CEQ pick’s biofuel views may slow confirmation

Source: Kevin Bogardus and Geof Koss, E&E News reporters • Posted: Monday, November 6, 2017

Kathleen Hartnett White’s record of opposition against biofuels could cost her votes from farm-state Republican senators key to her confirmation.

Hartnett White, President Trump’s nominee for chairwoman of the White House Council on Environmental Quality, comes to Capitol Hill this week.

Appearing before the Senate Environment and Public Works Committee, she can expect questions over her persistent criticism of ethanol and renewable fuel mandates over the years.

Sen. Deb Fischer (R-Neb.) wouldn’t comment when asked about the CEQ nominee’s views on biofuels. “I’m withholding judgment right now,” she told reporters last week.

Fischer is a member of the EPW panel. With an 11-10 majority on the committee, Republicans cannot afford to lose one vote if they hope to advance Hartnett White.

Sen. Joni Ernst (R-Iowa), another EPW member, stalled the nomination of Bill Wehrum for chief of U.S. EPA’s air office after the agency hinted it planned to lower biofuel requirements.

Once Administrator Scott Pruitt pledged to keep current levels, Wehrum’s nomination then moved through the committee and may pass the Senate this week (see related story).

Hartnett White, a senior fellow with the conservative think tank Texas Public Policy Foundation, has been fervent in her renewable fuels critique.

In a 2008 statement, she said ethanol was causing “a global food crisis” and that Congress should end “its destructive food-as-fuel folly.”

“It is time to repeal the Renewable Fuel Standard — not to expand or entrench this market distortion,” Hartnett White wrote in a 2013 op-ed. “Genuine snake oil, in fact, might be a more thermodynamically efficient source than natural gas or corn.”

Further, in her 2016 book “Fueling Freedom,” she and co-author Stephen Moore repeatedly bash ethanol, calling it “an extremely inefficient and environmentally questionable transportation fuel.”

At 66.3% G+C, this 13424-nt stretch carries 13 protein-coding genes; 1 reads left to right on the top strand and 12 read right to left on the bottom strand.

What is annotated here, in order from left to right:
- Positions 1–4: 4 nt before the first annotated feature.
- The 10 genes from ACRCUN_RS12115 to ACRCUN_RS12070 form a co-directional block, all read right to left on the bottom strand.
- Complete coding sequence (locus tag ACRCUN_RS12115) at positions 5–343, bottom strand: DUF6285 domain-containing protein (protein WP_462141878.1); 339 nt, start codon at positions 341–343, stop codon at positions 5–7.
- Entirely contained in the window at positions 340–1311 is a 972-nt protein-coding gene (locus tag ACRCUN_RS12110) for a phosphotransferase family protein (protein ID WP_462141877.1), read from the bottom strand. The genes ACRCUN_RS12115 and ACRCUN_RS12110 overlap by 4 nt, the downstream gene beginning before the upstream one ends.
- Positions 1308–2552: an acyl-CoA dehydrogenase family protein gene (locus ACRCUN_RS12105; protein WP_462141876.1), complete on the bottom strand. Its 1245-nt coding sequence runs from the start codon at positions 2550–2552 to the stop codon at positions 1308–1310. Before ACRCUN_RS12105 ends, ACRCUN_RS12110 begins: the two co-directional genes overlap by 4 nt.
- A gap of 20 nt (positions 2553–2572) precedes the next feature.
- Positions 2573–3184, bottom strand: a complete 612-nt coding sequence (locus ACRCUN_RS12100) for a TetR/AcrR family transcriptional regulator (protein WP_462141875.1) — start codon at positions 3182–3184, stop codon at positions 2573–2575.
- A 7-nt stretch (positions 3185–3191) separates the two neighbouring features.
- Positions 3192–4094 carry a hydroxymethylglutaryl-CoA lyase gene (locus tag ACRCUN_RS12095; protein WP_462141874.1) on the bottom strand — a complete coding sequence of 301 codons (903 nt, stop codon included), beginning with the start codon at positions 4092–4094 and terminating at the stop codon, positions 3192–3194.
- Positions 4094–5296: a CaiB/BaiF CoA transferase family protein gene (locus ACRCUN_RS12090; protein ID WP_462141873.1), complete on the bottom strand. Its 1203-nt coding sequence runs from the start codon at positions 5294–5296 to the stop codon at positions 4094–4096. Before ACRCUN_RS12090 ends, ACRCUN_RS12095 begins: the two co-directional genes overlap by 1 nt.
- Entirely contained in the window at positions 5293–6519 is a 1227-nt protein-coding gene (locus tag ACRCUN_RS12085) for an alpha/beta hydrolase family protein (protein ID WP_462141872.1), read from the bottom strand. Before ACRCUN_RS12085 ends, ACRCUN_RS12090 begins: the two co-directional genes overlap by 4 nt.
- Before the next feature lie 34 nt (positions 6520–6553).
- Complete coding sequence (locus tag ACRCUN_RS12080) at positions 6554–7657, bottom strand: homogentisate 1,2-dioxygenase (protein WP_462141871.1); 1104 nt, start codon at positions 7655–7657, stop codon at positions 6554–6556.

Hartnett White, a former chairwoman of the Texas Commission on Environmental Quality, has also questioned climate change science and has been an unabashed defender of carbon dioxide, seeing more carbon as a plus for the planet.

Sen. Tom Carper (D-Del.), the committee’s ranking member, said in a statement to E&E News that he and his colleagues will have “serious questions” for the CEQ nominee at the hearing.

“On environmental issues across the board, Kathleen Hartnett White has consistently pushed the most radical views, even by Trump nominee standards,” said Carper.

“Her record clearly shows that she has taken extreme stances on matters of basic science, like the dangers of smog and contaminated drinking water, not to mention climate change.”

Nevertheless, Chairman John Barrasso (R-Wyo.) expressed confidence that his panel will be able to move forward on Trump’s picks.

He said both Hartnett White and Andrew Wheeler, nominee for deputy EPA administrator, who will also appear at this week’s hearing, have been meeting with senators to share their views prior to coming before the committee.

“I’m committed to the president’s nominees, and we’re going to go ahead with the hearing next week,” Barrasso told reporters last week.